I was just back in Australia for a month, partly to promote the reissue of my book, Christina Stead: A Biography (1993). All in all, I had such a good time and was received so generously after living abroad for 10 years that it seems sour of me to mention the petit probleme we know as our national syndrome. But it’s there still, perhaps more than ever, and frankly, we need to talk about it. I found that people readily toss into the air that term tall poppy syndrome (an expression nobody overseas has a clue about) and they shrug a little helplessly, as if to infer that it is deeply regrettable, this need we seem to have to belittle our local talent; indeed, to punish people for being artistic or intellectual.
Yet I noticed these same people no sooner sighted a bright-coloured bloom standing slightly higher than the waving mass than they got out their shears. “He’s a wanker,” they would assure me. “He’s full of shit.” They were nearly always referring to people I admired, people who made a substantial contribution to the arts and public debate, people who were outspoken, and had conviction and passion. “She’s got tickets on herself,” I was told. “He’s up himself.” Or they would tell me they liked some semi-articulate television personality because “she’s not pretentious”.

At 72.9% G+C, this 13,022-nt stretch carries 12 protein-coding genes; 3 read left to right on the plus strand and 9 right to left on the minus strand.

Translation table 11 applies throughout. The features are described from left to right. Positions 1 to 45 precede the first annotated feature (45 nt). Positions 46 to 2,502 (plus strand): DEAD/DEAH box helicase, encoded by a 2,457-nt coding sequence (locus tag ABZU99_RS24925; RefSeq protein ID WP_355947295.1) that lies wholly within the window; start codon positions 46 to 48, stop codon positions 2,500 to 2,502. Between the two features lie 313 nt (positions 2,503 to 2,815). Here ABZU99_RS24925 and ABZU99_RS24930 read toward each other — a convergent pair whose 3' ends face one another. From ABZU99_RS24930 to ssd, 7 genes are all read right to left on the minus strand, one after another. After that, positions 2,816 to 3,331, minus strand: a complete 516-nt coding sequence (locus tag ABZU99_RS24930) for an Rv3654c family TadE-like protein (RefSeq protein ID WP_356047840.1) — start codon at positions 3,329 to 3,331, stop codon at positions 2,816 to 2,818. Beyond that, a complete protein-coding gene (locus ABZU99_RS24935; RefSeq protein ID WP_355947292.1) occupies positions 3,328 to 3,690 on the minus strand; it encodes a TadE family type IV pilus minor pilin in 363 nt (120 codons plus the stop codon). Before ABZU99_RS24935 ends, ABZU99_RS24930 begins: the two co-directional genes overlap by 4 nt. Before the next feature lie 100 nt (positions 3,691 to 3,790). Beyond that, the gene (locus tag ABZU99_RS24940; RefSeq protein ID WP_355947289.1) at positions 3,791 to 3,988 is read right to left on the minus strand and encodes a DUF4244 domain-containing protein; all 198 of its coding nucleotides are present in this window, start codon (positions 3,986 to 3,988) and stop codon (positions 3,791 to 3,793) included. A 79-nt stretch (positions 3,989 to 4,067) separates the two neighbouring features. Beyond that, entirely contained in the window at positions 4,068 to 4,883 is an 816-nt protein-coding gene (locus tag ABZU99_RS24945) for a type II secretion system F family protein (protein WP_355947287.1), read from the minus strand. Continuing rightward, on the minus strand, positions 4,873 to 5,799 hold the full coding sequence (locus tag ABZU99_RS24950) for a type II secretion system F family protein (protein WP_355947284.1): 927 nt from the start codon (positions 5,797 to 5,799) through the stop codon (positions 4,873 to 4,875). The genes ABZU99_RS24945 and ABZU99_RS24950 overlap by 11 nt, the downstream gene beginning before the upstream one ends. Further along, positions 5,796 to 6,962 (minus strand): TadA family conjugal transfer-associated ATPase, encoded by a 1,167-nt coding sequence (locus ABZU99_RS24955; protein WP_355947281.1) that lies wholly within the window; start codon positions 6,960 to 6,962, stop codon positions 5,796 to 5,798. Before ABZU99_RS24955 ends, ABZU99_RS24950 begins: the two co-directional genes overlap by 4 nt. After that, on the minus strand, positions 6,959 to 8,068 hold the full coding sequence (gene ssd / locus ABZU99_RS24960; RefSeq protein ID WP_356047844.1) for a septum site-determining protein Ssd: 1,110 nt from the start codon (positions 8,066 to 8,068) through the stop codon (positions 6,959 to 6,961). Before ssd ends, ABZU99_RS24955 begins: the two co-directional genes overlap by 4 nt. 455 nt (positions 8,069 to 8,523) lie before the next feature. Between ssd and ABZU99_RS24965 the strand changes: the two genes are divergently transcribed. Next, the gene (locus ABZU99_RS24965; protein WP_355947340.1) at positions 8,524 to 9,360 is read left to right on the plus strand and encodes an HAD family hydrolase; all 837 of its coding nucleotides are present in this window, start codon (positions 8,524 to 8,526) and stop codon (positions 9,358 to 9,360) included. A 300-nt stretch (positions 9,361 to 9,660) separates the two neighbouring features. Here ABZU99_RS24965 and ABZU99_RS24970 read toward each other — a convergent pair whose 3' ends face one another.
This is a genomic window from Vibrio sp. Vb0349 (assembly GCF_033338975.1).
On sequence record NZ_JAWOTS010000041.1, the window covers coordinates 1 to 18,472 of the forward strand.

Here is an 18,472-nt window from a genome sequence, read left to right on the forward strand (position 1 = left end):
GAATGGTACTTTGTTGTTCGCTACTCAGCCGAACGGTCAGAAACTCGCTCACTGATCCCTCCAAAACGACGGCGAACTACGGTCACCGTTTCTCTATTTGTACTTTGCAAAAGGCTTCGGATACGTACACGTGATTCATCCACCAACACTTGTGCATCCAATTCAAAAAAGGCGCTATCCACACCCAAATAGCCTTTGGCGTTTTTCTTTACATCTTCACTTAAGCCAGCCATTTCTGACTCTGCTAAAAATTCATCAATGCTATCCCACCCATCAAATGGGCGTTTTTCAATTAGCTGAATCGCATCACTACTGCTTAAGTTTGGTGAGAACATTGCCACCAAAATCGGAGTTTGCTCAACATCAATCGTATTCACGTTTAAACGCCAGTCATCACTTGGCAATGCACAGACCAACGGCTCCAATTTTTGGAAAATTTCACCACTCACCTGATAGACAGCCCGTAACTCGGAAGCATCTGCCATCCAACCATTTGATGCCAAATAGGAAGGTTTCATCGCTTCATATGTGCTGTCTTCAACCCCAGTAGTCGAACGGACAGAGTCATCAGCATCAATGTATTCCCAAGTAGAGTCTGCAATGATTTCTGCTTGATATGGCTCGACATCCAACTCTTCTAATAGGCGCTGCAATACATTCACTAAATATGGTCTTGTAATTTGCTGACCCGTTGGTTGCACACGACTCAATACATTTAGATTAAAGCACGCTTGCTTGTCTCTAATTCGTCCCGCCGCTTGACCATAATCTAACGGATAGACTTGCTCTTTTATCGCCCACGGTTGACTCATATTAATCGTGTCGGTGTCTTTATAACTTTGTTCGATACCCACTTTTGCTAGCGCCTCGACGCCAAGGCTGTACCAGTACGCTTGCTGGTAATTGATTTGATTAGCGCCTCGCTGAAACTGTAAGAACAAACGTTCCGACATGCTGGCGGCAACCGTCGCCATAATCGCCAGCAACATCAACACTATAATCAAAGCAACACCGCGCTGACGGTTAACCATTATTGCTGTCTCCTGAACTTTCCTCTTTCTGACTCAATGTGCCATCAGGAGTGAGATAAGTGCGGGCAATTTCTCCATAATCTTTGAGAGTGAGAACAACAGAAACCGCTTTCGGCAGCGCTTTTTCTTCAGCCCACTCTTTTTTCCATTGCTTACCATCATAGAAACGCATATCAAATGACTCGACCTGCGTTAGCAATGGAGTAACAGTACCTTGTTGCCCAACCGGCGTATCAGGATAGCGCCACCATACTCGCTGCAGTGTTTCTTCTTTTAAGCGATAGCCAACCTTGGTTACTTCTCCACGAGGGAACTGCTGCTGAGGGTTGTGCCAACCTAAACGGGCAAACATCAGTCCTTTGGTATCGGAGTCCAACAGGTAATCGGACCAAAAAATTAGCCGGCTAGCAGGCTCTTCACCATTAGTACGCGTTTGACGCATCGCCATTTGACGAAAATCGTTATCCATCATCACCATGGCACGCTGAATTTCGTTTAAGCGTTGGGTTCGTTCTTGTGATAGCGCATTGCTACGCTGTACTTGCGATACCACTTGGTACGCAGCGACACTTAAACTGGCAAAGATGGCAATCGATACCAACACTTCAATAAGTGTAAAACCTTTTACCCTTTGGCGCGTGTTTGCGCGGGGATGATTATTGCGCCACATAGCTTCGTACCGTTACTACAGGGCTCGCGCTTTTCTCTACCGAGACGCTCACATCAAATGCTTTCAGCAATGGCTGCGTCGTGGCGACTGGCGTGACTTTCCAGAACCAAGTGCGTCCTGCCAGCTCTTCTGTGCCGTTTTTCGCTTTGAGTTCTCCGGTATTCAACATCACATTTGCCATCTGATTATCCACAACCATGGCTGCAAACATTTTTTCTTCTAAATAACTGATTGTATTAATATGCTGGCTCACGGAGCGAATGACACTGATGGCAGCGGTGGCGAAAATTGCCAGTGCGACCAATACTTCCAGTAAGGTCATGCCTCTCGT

That, it seems, is the ultimate sin. Being pretentious. It’s funny that the world sees us as a sausage-sizzling paradise, bathed in beatitude. Stead’s two Australian novels, Seven Poor Men of Sydney and For Love Alone, show that it is not like that at all and never has been. For whatever reason, ours is not a generous culture. Look how much our social exchange involves gibes and mockery. We even express affection by denigrating each other. (One of those habits we have to drop mighty fast in the US, where they don’t understand this at all.)